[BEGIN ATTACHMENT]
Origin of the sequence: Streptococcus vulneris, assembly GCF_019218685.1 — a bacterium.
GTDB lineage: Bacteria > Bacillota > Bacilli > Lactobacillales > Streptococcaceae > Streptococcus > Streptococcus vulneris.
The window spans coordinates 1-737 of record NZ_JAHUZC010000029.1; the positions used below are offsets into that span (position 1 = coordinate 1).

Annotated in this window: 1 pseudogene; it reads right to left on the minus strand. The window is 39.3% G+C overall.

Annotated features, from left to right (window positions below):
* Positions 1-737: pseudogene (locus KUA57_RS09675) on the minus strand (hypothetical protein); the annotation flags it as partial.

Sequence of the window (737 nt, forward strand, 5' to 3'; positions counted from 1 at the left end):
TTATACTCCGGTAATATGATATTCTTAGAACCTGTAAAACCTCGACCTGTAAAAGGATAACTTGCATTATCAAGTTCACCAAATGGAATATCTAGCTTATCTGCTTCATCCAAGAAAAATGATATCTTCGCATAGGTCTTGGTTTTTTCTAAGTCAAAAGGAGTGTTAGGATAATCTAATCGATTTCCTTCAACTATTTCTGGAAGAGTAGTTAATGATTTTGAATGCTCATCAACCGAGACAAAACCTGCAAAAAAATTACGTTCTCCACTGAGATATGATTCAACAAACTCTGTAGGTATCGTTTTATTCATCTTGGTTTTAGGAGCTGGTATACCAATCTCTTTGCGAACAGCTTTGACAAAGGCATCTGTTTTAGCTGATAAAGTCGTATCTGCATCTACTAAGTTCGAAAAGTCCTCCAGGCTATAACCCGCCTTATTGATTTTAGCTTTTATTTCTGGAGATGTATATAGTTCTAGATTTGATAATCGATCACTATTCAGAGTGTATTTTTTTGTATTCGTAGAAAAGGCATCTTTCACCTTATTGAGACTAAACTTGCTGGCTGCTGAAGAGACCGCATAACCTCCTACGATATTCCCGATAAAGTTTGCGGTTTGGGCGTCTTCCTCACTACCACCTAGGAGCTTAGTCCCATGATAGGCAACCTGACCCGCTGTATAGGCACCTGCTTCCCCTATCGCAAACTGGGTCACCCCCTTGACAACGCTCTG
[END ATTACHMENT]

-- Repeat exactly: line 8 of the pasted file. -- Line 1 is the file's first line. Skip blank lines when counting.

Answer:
TTATACTCCGGTAATATGATATTCTTAGAACCTGTAAAACCTCGACCTGTAAAAGGATAACTTGCATTATCAAGTTCACCAAATGGAATATCTAGCTTATCTGCTTCATCCAAGAAAAATGATATCTTCGCATAGGTCTTGGTTTTTTCTAAGTCAAAAGGAGTGTTAGGATAATCTAATCGATTTCCTTCAACTATTTCTGGAAGAGTAGTTAATGATTTTGAATGCTCATCAACCGAGACAAAACCTGCAAAAAAATTACGTTCTCCACTGAGATATGATTCAACAAACTCTGTAGGTATCGTTTTATTCATCTTGGTTTTAGGAGCTGGTATACCAATCTCTTTGCGAACAGCTTTGACAAAGGCATCTGTTTTAGCTGATAAAGTCGTATCTGCATCTACTAAGTTCGAAAAGTCCTCCAGGCTATAACCCGCCTTATTGATTTTAGCTTTTATTTCTGGAGATGTATATAGTTCTAGATTTGATAATCGATCACTATTCAGAGTGTATTTTTTTGTATTCGTAGAAAAGGCATCTTTCACCTTATTGAGACTAAACTTGCTGGCTGCTGAAGAGACCGCATAACCTCCTACGATATTCCCGATAAAGTTTGCGGTTTGGGCGTCTTCCTCACTACCACCTAGGAGCTTAGTCCCATGATAGGCAACCTGACCCGCTGTATAGGCACCTGCTTCCCCTATCGCAAACTGGGTCACCCCCTTGACAACGCTCTG